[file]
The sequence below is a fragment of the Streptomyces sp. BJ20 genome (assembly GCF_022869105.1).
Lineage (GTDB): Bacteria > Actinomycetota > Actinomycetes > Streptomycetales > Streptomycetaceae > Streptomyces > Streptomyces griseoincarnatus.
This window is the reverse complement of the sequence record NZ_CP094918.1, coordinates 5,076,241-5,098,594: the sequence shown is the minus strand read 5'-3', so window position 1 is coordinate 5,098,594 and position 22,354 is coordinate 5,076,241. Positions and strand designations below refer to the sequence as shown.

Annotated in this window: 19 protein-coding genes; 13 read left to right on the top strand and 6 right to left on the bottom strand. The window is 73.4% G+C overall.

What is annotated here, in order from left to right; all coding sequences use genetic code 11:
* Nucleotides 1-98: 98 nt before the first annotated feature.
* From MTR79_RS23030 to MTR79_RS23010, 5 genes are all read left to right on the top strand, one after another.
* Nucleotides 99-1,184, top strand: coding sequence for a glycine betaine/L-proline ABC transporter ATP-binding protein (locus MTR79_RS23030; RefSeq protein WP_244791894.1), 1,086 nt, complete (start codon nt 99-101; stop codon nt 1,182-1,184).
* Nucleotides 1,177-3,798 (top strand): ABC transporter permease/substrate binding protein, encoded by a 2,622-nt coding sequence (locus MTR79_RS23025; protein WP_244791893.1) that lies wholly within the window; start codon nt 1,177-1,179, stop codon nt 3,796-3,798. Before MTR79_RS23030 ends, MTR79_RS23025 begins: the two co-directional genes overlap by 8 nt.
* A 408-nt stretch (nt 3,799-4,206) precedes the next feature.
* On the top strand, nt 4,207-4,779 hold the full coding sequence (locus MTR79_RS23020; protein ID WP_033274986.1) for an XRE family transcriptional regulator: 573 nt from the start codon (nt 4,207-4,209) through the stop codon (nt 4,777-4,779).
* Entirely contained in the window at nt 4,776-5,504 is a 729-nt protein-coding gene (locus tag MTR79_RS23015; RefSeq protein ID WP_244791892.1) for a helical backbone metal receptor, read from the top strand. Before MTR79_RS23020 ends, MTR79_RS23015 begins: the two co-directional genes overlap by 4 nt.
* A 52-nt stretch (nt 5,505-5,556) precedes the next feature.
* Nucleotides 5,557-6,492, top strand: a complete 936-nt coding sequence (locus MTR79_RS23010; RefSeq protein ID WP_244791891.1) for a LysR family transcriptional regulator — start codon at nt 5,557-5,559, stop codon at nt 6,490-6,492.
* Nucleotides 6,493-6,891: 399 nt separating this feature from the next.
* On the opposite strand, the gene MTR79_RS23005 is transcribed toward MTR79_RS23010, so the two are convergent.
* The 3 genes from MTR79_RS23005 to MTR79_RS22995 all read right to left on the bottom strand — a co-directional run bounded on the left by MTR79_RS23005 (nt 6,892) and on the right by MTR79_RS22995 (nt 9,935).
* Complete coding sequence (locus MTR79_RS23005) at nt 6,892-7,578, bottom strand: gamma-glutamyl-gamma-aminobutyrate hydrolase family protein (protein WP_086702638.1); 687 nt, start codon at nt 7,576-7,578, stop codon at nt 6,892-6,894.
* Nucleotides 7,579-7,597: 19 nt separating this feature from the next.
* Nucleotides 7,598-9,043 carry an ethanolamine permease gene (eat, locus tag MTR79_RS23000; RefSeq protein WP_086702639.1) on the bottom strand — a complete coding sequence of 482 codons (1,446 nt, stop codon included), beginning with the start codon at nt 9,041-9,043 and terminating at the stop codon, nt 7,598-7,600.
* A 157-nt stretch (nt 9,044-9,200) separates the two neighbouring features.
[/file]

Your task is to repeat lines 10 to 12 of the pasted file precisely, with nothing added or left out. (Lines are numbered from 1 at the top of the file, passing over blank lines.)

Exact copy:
* A 408-nt stretch (nt 3,799-4,206) precedes the next feature.
* On the top strand, nt 4,207-4,779 hold the full coding sequence (locus MTR79_RS23020; protein ID WP_033274986.1) for an XRE family transcriptional regulator: 573 nt from the start codon (nt 4,207-4,209) through the stop codon (nt 4,777-4,779).
* Entirely contained in the window at nt 4,776-5,504 is a 729-nt protein-coding gene (locus tag MTR79_RS23015; RefSeq protein ID WP_244791892.1) for a helical backbone metal receptor, read from the top strand. Before MTR79_RS23020 ends, MTR79_RS23015 begins: the two co-directional genes overlap by 4 nt.